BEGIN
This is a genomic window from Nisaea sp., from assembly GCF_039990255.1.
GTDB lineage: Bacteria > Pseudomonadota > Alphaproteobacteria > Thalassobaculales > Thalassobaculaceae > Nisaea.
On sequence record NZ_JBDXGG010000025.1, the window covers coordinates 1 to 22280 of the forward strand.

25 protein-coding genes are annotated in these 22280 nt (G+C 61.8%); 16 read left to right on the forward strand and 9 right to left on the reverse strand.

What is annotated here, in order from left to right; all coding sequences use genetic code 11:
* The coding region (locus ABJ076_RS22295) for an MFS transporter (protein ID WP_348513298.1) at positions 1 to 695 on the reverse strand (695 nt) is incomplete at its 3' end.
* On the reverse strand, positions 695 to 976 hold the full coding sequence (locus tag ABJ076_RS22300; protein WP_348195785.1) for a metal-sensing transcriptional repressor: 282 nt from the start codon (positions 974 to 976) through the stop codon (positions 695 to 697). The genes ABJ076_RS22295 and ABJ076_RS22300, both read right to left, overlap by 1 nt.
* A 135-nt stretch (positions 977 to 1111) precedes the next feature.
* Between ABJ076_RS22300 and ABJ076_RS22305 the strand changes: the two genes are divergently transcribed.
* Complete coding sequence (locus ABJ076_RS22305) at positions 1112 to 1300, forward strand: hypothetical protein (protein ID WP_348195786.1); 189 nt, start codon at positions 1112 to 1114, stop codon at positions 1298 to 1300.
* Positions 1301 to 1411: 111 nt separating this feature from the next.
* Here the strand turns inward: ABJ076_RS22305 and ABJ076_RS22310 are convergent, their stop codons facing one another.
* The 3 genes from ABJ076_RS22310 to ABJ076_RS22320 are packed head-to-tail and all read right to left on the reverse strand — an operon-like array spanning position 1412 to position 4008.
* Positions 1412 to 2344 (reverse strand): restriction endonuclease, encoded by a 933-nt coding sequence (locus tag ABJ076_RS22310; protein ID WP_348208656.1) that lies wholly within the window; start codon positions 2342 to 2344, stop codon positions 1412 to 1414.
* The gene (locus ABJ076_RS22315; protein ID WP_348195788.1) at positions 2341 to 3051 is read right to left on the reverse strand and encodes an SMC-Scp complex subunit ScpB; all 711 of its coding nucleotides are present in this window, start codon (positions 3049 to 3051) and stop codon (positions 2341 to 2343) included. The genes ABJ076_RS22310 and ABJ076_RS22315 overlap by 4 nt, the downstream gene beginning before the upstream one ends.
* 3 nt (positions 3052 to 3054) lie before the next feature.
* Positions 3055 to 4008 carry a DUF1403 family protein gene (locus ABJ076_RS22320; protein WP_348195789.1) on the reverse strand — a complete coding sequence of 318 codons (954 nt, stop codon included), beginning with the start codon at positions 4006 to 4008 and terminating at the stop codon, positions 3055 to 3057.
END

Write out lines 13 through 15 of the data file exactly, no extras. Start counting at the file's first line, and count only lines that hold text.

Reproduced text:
* The 3 genes from ABJ076_RS22310 to ABJ076_RS22320 are packed head-to-tail and all read right to left on the reverse strand — an operon-like array spanning position 1412 to position 4008.
* Positions 1412 to 2344 (reverse strand): restriction endonuclease, encoded by a 933-nt coding sequence (locus tag ABJ076_RS22310; protein ID WP_348208656.1) that lies wholly within the window; start codon positions 2342 to 2344, stop codon positions 1412 to 1414.
* The gene (locus ABJ076_RS22315; protein ID WP_348195788.1) at positions 2341 to 3051 is read right to left on the reverse strand and encodes an SMC-Scp complex subunit ScpB; all 711 of its coding nucleotides are present in this window, start codon (positions 3049 to 3051) and stop codon (positions 2341 to 2343) included. The genes ABJ076_RS22310 and ABJ076_RS22315 overlap by 4 nt, the downstream gene beginning before the upstream one ends.